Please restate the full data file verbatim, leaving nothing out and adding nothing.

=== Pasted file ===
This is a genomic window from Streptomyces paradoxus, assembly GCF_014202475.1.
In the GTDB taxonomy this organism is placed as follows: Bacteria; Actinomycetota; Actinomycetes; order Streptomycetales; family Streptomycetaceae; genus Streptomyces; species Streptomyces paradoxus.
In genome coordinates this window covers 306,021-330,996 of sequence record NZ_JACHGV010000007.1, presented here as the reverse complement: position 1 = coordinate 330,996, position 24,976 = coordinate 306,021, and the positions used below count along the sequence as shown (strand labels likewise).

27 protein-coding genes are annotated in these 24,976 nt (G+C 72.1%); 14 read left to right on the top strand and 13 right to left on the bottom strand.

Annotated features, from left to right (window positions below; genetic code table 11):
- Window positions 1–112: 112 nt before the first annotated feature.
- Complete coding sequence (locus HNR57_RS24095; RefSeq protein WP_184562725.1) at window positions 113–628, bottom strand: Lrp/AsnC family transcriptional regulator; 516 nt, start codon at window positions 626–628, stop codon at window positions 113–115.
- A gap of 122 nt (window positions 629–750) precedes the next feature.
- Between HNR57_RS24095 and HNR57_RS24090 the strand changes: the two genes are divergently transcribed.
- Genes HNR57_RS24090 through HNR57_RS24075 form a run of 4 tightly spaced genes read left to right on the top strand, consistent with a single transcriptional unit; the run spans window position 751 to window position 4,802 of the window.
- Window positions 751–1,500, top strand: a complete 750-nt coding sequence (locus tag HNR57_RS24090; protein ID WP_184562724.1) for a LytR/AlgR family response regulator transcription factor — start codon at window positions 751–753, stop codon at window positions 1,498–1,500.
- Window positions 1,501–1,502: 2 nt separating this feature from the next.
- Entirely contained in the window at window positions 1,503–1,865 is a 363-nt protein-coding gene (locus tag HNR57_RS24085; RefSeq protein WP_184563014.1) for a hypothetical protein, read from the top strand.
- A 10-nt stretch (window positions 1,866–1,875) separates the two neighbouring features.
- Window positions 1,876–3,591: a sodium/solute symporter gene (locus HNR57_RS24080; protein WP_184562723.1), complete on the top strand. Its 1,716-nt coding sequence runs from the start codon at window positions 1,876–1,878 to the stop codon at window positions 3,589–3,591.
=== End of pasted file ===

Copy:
This is a genomic window from Streptomyces paradoxus, assembly GCF_014202475.1.
In the GTDB taxonomy this organism is placed as follows: Bacteria; Actinomycetota; Actinomycetes; order Streptomycetales; family Streptomycetaceae; genus Streptomyces; species Streptomyces paradoxus.
In genome coordinates this window covers 306,021-330,996 of sequence record NZ_JACHGV010000007.1, presented here as the reverse complement: position 1 = coordinate 330,996, position 24,976 = coordinate 306,021, and the positions used below count along the sequence as shown (strand labels likewise).

27 protein-coding genes are annotated in these 24,976 nt (G+C 72.1%); 14 read left to right on the top strand and 13 right to left on the bottom strand.

Annotated features, from left to right (window positions below; genetic code table 11):
- Window positions 1–112: 112 nt before the first annotated feature.
- Complete coding sequence (locus HNR57_RS24095; RefSeq protein WP_184562725.1) at window positions 113–628, bottom strand: Lrp/AsnC family transcriptional regulator; 516 nt, start codon at window positions 626–628, stop codon at window positions 113–115.
- A gap of 122 nt (window positions 629–750) precedes the next feature.
- Between HNR57_RS24095 and HNR57_RS24090 the strand changes: the two genes are divergently transcribed.
- Genes HNR57_RS24090 through HNR57_RS24075 form a run of 4 tightly spaced genes read left to right on the top strand, consistent with a single transcriptional unit; the run spans window position 751 to window position 4,802 of the window.
- Window positions 751–1,500, top strand: a complete 750-nt coding sequence (locus tag HNR57_RS24090; protein ID WP_184562724.1) for a LytR/AlgR family response regulator transcription factor — start codon at window positions 751–753, stop codon at window positions 1,498–1,500.
- Window positions 1,501–1,502: 2 nt separating this feature from the next.
- Entirely contained in the window at window positions 1,503–1,865 is a 363-nt protein-coding gene (locus tag HNR57_RS24085; RefSeq protein WP_184563014.1) for a hypothetical protein, read from the top strand.
- A 10-nt stretch (window positions 1,866–1,875) separates the two neighbouring features.
- Window positions 1,876–3,591: a sodium/solute symporter gene (locus HNR57_RS24080; protein WP_184562723.1), complete on the top strand. Its 1,716-nt coding sequence runs from the start codon at window positions 1,876–1,878 to the stop codon at window positions 3,589–3,591.